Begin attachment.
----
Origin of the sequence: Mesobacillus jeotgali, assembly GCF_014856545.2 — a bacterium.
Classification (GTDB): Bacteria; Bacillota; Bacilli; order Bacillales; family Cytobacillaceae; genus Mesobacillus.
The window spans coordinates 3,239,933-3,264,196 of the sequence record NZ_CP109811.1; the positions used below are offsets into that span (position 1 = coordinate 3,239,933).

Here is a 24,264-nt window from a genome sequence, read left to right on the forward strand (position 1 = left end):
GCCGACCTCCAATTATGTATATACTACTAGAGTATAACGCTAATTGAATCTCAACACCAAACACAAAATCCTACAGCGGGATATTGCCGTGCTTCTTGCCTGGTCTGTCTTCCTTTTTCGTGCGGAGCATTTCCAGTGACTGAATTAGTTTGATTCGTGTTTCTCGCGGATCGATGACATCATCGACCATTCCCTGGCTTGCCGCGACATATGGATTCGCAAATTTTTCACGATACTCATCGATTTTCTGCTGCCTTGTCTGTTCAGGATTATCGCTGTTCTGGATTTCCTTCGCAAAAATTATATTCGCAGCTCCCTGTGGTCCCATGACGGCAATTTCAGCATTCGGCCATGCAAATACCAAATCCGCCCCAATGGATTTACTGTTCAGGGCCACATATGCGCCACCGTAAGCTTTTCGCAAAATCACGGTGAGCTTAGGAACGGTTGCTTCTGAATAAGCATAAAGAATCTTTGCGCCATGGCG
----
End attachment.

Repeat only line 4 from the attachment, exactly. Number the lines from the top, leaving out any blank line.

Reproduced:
Here is a 24,264-nt window from a genome sequence, read left to right on the forward strand (position 1 = left end):